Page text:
MDS-MAP (P) – The Distributed Version

- Set-up the range for local maps Rlm (# of hops to consider in a map)
- Compute maps of individual nodes
- Compute shortest paths between all pairs of nodes
- Apply MDS
- Least-squares refinement

- Patch the maps together
- Randomly pick a node and build a local map, then merge the neighbors and continue until the whole network is completed

- If sufficient anchor nodes are present, transform the relative map to an absolute map
- MDS-MAP(P,R) – Same as MDS-MAP(P) followed by a refinement phase

LOCALIZATION USING MDS-MAP

(Shang, et al., Mobihoc’03)

- The basic MDS-MAP algorithm:
- Given connectivity or local distance measurement, compute shortest paths between all pairs of nodes.
- Apply multidimentional scaling (MDS) to construct a relative map containing the positions of nodes in a local coordinate system.
- Given sufficient anchors (nodes with known positions), e.g, 3 for 2-D or 4 for 3-D networks, transform the relative map and determine the absolute the positions of the nodes.
- It works for any n-dimensional networks, e.g., 2-D or 3-D.

MDS-MAP(P) (Shang and Ruml, Infocom’04)

- The basic MDS-MAP works well on regularly shaped networks, but not on irregularly shaped networks.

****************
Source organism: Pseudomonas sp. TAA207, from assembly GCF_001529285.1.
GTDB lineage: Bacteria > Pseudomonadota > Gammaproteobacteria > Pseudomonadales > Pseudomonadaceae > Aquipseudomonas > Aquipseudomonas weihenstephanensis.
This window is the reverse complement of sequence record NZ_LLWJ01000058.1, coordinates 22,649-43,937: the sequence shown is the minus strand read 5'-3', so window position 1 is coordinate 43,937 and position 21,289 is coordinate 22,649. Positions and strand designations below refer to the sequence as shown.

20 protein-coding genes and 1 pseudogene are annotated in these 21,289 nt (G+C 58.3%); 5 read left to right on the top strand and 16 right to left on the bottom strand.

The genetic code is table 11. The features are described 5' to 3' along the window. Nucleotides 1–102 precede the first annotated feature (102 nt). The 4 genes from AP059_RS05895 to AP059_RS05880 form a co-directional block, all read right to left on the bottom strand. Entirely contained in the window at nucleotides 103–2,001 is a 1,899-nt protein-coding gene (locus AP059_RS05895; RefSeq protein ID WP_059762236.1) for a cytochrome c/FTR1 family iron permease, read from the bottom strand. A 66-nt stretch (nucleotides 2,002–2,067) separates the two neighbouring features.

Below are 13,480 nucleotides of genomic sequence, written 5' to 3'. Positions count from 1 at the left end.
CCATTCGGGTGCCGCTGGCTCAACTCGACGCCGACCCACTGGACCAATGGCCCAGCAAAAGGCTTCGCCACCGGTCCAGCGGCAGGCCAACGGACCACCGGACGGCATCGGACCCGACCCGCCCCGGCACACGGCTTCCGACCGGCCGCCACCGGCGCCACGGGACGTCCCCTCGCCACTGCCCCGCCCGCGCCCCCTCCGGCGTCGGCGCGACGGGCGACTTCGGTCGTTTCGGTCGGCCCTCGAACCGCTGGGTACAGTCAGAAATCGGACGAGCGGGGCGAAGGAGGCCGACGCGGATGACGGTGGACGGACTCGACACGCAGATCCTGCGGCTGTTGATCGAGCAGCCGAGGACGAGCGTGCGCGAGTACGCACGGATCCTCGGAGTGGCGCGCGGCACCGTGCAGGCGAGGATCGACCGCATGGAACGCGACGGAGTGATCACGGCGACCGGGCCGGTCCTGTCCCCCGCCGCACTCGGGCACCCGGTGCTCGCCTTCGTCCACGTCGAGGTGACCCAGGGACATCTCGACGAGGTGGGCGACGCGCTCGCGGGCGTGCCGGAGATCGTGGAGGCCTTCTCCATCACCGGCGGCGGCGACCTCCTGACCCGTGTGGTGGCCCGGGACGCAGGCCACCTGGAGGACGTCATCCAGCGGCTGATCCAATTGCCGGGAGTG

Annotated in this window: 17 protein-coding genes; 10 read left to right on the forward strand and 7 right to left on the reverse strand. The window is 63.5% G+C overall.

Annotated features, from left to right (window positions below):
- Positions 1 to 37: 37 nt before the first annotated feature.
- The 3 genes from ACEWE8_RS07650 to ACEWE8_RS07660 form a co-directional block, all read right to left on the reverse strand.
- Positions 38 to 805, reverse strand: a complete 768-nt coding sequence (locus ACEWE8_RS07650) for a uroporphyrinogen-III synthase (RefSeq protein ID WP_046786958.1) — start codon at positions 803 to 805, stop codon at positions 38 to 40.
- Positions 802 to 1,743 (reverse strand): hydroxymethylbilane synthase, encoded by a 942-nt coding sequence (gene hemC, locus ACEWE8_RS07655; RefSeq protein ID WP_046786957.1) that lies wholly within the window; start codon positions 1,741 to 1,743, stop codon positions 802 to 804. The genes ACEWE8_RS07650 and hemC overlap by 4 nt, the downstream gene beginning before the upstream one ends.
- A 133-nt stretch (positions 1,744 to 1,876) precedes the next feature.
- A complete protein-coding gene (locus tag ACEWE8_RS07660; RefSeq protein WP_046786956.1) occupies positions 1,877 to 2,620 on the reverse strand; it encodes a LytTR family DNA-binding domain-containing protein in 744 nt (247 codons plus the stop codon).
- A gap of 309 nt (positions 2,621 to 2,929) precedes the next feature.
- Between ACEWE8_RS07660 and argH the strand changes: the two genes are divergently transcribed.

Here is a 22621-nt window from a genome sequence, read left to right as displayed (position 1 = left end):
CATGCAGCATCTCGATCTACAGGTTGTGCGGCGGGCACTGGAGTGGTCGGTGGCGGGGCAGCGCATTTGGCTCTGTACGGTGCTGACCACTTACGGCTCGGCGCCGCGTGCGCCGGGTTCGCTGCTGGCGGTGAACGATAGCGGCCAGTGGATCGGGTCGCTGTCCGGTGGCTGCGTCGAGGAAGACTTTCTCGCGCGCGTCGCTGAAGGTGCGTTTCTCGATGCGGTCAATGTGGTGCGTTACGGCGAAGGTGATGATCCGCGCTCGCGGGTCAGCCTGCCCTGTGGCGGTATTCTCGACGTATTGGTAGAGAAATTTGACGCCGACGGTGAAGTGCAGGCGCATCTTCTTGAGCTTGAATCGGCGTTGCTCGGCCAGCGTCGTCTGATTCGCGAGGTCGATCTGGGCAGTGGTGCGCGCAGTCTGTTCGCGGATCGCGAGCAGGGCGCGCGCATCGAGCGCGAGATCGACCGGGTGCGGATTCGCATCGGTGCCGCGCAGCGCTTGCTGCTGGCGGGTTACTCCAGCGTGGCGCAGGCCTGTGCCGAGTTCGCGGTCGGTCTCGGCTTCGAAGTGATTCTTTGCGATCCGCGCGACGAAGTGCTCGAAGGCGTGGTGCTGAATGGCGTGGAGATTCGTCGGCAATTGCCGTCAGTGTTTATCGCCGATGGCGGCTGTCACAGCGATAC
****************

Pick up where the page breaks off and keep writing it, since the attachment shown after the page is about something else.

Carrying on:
- MDS-MAP(P) (or MDS-MAP based on patches of local maps)
- For each node, compute a local relative map using MDS
- Merge/align local maps to form a big relative map
- Refine the relative map based on the relative positions (optional). (When used, referred to as MDS-MAP(P,R) )
- Given sufficient anchors, compute absolute positions
- Refinethe positions of individual nodes based on the absolution positions (optional)

SOME IMPLEMENTATION DETAILS OF MDS-MAP(P)

- For each node, compute a local relative map using MDS
- Size of local maps: fixed or adaptive

- Merge/align local maps to form a big relative map
- Sequential or distributed; scaling or not

- Refine the relative map based on the relative positions
- Least squares minimization: what information to use

- Given sufficient anchors, compute absolute positions
- Anchor selection; centralized or distributed

- Refinethe positions of individual nodes based on the absolution positions
- Minimizing squared errors or absolute errors